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AWAY FROM HER

About The Production
Sarah Polley had just completed work on Hal Hartley's NO SUCH THING in Iceland when she read Alice Munro's short story, "The Bear Came Over the Mountain,” the source material for her first feature film, AWAY FROM HER. "I was so unbelievably moved by the story,” she recalls. "I had just finished working with Julie Christie, and as I read, I kept seeing Julie's face in the character of Fiona. I'm certainly not one of those people who reflexively think about adapting stories – I just want to leave the things I love alone. But this fascinated me. I read the story and I saw the film.” 

Known to most American audiences for her role as Nicole, the crippled, secretive daughter in Atom Egoyan's THE SWEET HEREAFTER, Polley has been acting since age six. In the last several years, she has also developed her skills as a filmmaker, having written and directed three short films, Don't Think Twice, The Best Day of My Life and I Shout Love. For two years, Polley couldn't stop thinking about Munro's story, and she finally asked producer Daniel Iron, who produced Don't Think Twice, to inquire about the film rights. "I threw myself into writing. But it's daunting taking on the work of someone you respect so much,” admits Polley. "Alice Munro is one of my favorite writers because she looks right through things. The characters are all so flawed – so lovable in certain moments and so detestable in others. The adaptation didn't feel like a huge process because the film was embedded in that story.” 

In addition to Iron, Polley worked alongside producers Jennifer Weiss (who produced Polley's Genie-award winning short, I Shout Love) and Simone Urdl, partners in the production company, The Film Farm. Renowned director Atom Egoyan served as executive producer. Having known and worked with Polley for years, Iron never doubted her ability to direct a feature. "I know how fiercely intelligent and diligent she is,” he says. 

"She's been on sets since she was young and knows the craft better than any first time director. She shot-listed her first draft of the script.”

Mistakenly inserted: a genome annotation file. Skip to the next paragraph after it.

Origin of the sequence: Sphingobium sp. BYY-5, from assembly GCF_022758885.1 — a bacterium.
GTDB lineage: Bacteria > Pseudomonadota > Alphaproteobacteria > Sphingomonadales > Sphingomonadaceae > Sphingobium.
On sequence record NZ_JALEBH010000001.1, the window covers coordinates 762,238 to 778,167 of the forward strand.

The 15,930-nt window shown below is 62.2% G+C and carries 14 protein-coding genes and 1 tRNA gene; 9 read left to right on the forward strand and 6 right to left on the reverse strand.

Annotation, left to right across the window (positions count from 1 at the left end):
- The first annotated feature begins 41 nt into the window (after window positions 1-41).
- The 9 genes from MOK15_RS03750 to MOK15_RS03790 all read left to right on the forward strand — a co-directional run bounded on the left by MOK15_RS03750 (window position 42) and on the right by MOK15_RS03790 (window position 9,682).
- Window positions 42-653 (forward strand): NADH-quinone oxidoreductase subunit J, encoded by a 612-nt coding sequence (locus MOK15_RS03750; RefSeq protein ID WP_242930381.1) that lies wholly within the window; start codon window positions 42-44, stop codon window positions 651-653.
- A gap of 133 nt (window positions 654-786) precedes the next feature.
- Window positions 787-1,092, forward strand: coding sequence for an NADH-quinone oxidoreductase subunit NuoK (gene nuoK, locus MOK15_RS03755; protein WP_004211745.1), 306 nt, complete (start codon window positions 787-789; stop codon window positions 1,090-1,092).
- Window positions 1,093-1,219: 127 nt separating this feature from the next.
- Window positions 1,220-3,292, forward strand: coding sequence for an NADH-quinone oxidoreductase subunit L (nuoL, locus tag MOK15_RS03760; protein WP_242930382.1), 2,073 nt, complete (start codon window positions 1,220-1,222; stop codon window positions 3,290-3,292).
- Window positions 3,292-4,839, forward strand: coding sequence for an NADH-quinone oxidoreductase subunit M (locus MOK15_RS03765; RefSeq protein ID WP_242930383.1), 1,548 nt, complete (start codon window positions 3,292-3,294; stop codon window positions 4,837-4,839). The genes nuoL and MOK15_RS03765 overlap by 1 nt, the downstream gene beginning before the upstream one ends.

Egoyan agreed with Iron's assessment. "I was aware, on THE SWEET HEREAFTER, that Sarah was watching everything very closely,” he says. "It's a natural progression. She has alarming maturity that comes through in the script.” Indeed, Polley's understanding of the vagaries of a fifty-year marriage is all the more remarkable given the fact that she is twenty-seven years old and only a few years into her own marriage. Adds Egoyan, "There is an austerity, clarity and a dramatic through-line to her writing. It's respectful of the source material and yet quite confidently able to expand on it as well. AWAY FROM HER does what cinema is able to do remarkably well, which is to take us, just through the human face, to places we don't expect to travel.”

Julie Christie, who plays Fiona, agrees whole-heartedly, "I've read a lot of stories and a lot of film scripts made from stories and very rarely do they catch the central essence of the thing with such delicacy as Sarah has done.” 

Weiss believes the success of the adaptation is the result of a perfect match of artistic sensibilities. "If you watch Sarah's earlier films, you see she fits the Alice Munro style – there's a subtlety and a simplicity at work. She knows how to work with actors to bring out the nuance in the same way that Alice Munro works with character.” 

While Munro was not involved in the adaptation, she was pleased with the result, and left Polley a flattering voicemail message on December 23, 2005, a feather in the cap of the first-time feature director. 

AWAY FROM HER is a love story about memory and devotion. The Andersson's have remained committed to each other for fifty years, but now their marital tranquility is disrupted by Fiona's failing memory at the hands of Alzheimer's Disease. While Grant<

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